Sean Marks, who hails across the Tasman Sea in New Zealand, has embraced the model and hired accordingly. The Nets director of sports science, Dan Meehan, director of medical services, Les Gelis, and physical performance coach,Daniel Jones, are all from Melbourne, Australia, and are the core of the Nets performance team. Interestingly, none had much of a background in basketball but joining the Nets but rather Australian rules football and soccer.
Caporn is all about basketball, however. He’s an assistant coach for the Australian national basketball team. More than than, he’s been the head coach for the last seven years at Basketball Australia’s Centre of Excellence, which is the country’s leading player development program. Over the years, its alumni have included Andrew Bogut, Matthew Dellavedova, Joe Ingles, Aaron Baynes and more recently, Patty Mills, and Dante Exum (both of whom it should be noted are unrestricted free agents and worked with Caporn.)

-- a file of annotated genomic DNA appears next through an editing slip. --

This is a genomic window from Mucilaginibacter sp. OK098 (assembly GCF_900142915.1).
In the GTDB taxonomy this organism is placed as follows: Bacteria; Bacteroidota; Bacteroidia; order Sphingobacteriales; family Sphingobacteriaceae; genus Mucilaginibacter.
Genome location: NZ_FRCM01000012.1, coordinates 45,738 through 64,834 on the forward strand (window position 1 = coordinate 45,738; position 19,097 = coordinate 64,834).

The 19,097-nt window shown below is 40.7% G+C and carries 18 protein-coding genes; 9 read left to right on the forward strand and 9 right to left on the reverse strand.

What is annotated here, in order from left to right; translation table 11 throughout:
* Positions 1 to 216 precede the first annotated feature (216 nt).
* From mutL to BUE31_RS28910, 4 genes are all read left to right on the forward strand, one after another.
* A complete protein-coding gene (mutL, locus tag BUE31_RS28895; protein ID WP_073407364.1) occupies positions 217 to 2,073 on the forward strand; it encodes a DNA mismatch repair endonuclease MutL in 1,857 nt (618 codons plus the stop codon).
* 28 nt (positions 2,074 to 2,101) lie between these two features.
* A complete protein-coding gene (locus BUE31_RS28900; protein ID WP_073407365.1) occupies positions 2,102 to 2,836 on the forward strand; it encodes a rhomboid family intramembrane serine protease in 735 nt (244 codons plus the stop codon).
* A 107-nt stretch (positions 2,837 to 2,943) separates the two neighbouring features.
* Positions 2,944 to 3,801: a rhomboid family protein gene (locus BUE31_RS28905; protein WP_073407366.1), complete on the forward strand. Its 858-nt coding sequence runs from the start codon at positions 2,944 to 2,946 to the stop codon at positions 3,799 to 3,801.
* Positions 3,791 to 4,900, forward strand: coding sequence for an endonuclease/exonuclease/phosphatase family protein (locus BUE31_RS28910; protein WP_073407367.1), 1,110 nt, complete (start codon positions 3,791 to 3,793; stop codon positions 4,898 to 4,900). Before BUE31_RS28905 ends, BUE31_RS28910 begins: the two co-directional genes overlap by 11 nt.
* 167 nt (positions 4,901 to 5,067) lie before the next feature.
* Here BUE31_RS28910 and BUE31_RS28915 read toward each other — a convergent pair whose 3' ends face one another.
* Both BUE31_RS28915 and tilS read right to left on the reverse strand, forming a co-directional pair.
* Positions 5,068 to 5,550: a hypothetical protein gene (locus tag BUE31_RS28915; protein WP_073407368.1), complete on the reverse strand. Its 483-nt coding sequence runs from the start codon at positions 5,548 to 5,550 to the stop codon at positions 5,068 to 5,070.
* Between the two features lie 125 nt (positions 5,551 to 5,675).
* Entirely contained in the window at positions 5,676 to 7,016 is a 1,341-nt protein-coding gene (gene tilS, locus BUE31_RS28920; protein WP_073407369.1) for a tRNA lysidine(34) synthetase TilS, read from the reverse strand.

Newsday caught up with Caporn in Las Vegas. He said the Nets culture presented a big appeal.
“One of the initial things that attracted me to the position was the Nets organization and the things they’re doing. I’ve come to know them a little bit, the strength of their culture and it seems like a great team to be a part of and hopefully contribute to a little bit.
“And I love development work, it’s a big part of my background. The Long Island situation and the strength of collaboration with Brooklyn is a big thing. So those are the first things that grabbed my attention.”
Caporn, 39, is what you might call a basketball intellectual, a sought-after speaker on player development not just in Australia but around the world. For the nerds among you, here’s Caporn’s hour-long discussion of development strategy. Bottom line, he thinks coaches should “avoid auto pilot” and that the development process is often not “linear,” but “messy, difficult, arduous.”
Caporn will be on the sidelines Monday when Team USA faces the Australian national team in Las Vegas.
Draft Sleeper of the Week
Daishen Nix, the G League Ignite point guard, is all over the mock drafts, from mid to late first to late second round. The 6’4” 19-year-old hails from Alaska and chose the G League Ignite program over UCLA last year.